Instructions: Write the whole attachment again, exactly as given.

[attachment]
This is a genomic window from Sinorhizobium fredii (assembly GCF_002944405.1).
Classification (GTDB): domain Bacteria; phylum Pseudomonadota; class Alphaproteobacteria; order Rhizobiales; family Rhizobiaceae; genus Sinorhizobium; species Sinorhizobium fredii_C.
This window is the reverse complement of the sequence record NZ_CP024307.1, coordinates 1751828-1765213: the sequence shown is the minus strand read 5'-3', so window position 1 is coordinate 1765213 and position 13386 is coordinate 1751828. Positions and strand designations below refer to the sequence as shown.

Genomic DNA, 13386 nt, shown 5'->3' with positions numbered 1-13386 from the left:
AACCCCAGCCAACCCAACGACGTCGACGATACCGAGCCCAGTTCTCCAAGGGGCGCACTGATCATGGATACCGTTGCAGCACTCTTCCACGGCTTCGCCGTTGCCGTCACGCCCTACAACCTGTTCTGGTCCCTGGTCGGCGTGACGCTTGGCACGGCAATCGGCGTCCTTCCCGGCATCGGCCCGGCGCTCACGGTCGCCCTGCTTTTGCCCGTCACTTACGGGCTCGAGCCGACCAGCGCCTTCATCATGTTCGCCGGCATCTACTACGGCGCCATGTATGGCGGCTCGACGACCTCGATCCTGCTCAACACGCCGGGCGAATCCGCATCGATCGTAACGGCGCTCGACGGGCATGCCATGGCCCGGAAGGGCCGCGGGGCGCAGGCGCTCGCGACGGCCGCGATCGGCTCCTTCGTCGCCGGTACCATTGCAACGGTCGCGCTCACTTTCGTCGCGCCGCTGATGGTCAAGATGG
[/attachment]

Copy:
This is a genomic window from Sinorhizobium fredii (assembly GCF_002944405.1).
Classification (GTDB): domain Bacteria; phylum Pseudomonadota; class Alphaproteobacteria; order Rhizobiales; family Rhizobiaceae; genus Sinorhizobium; species Sinorhizobium fredii_C.
This window is the reverse complement of the sequence record NZ_CP024307.1, coordinates 1751828-1765213: the sequence shown is the minus strand read 5'-3', so window position 1 is coordinate 1765213 and position 13386 is coordinate 1751828. Positions and strand designations below refer to the sequence as shown.

Genomic DNA, 13386 nt, shown 5'->3' with positions numbered 1-13386 from the left:
AACCCCAGCCAACCCAACGACGTCGACGATACCGAGCCCAGTTCTCCAAGGGGCGCACTGATCATGGATACCGTTGCAGCACTCTTCCACGGCTTCGCCGTTGCCGTCACGCCCTACAACCTGTTCTGGTCCCTGGTCGGCGTGACGCTTGGCACGGCAATCGGCGTCCTTCCCGGCATCGGCCCGGCGCTCACGGTCGCCCTGCTTTTGCCCGTCACTTACGGGCTCGAGCCGACCAGCGCCTTCATCATGTTCGCCGGCATCTACTACGGCGCCATGTATGGCGGCTCGACGACCTCGATCCTGCTCAACACGCCGGGCGAATCCGCATCGATCGTAACGGCGCTCGACGGGCATGCCATGGCCCGGAAGGGCCGCGGGGCGCAGGCGCTCGCGACGGCCGCGATCGGCTCCTTCGTCGCCGGTACCATTGCAACGGTCGCGCTCACTTTCGTCGCGCCGCTGATGGTCAAGATGG